At 10 feet tall and six feet wide, GoldenEye will go to a temperature of around 15 milli-kelvins or -459 Fahrenheit – or colder than outer space. These are the temperatures required to slow down the movement of atoms, so qubits can hold value. 

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Walmart expands self-driving program with fully driverless vehicles

By Daniella Genovese


Walmart announced Tuesday that it will begin using fully driverless trucks in Arkansas next year as it expands its autonomous vehicle pilot program with Gatik.

For the first time, Gatik’s multi-temperature autonomous box trucks will move customer orders on a 2-mile route between a dark store and a neighborhood market in Bentonville without the supervision of a safety driver, according to Tom Ward, Walmart senior vice president of customer products.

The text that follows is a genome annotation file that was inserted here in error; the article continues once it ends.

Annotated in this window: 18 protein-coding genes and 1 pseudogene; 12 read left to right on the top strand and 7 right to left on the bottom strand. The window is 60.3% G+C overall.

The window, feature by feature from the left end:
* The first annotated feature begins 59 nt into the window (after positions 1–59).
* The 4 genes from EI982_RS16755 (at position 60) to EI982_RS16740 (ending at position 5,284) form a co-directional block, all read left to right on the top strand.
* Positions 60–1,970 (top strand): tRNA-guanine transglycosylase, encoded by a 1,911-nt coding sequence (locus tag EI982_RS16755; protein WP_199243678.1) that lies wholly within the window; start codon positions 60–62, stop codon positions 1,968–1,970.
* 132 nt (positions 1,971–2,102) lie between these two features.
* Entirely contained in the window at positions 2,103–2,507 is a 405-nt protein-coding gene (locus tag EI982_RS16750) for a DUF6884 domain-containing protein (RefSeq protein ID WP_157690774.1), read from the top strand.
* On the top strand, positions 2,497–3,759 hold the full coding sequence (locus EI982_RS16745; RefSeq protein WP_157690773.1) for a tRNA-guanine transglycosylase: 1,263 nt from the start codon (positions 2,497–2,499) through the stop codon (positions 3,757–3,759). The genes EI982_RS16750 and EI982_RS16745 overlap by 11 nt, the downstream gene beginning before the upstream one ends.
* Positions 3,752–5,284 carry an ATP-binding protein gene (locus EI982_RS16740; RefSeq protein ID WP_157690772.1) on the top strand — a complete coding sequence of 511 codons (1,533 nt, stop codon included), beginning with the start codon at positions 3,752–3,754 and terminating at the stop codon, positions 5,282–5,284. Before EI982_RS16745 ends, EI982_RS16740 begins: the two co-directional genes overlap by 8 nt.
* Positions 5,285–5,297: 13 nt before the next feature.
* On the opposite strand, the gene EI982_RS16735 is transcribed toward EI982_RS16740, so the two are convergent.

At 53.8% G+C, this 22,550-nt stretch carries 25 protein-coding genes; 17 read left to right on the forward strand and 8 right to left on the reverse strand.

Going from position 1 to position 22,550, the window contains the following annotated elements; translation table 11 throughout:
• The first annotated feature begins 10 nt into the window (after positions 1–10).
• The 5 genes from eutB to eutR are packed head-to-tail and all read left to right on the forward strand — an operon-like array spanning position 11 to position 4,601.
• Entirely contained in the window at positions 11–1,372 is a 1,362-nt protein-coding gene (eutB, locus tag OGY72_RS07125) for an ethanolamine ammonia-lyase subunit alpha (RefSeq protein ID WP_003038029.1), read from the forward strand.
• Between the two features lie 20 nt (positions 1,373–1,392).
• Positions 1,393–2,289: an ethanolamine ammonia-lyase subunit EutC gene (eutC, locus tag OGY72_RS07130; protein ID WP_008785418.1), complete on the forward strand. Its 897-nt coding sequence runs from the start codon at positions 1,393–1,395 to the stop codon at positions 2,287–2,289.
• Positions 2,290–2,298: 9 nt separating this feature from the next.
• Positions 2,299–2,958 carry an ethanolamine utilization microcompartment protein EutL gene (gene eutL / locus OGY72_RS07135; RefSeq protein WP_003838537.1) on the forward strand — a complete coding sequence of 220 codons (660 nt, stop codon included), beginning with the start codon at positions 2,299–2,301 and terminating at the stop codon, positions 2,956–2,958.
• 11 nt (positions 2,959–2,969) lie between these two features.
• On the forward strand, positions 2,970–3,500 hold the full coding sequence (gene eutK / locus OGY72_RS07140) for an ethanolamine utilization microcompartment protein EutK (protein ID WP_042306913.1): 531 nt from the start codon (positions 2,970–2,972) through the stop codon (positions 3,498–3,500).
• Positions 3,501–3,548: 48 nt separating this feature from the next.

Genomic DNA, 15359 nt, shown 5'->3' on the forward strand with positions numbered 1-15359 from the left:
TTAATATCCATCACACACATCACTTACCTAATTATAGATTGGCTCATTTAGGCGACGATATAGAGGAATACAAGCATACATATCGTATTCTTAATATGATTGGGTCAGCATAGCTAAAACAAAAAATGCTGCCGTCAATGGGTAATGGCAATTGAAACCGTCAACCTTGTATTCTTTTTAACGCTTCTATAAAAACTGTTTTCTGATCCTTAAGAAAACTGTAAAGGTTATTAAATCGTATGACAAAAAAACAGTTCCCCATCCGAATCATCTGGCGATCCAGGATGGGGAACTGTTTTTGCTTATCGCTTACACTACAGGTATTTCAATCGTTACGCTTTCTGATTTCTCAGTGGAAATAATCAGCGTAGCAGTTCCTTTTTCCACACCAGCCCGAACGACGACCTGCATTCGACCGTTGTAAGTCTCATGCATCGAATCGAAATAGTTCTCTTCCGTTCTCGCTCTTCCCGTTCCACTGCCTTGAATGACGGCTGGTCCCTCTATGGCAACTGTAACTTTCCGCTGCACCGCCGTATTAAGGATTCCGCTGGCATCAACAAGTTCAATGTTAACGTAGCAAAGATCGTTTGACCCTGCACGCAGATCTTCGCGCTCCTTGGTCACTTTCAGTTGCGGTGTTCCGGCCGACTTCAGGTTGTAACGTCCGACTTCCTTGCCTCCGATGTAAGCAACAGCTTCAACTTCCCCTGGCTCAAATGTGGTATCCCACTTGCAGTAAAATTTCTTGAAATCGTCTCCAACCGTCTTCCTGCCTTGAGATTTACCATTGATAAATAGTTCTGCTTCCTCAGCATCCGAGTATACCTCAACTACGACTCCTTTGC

A dark store stocks items for fulfillment but isn’t open to the public.

The move “signifies the first ever driverless operation carried out on the supply chain middle mile for both Gatik and Walmart,” Ward said in a statement.

The development comes nearly a year after Walmart and Gatik launched an autonomous vehicle pilot to fulfill orders. Over the past year, the company says it has tested the multi-temperature trucks on a smaller scale in Bentonville in order to see how they may be able to transfer customer orders from a dark store to a live store or one that is open to the public.

The company has driven more than 70,000 operational miles in autonomous mode with a safety driver, Ward said.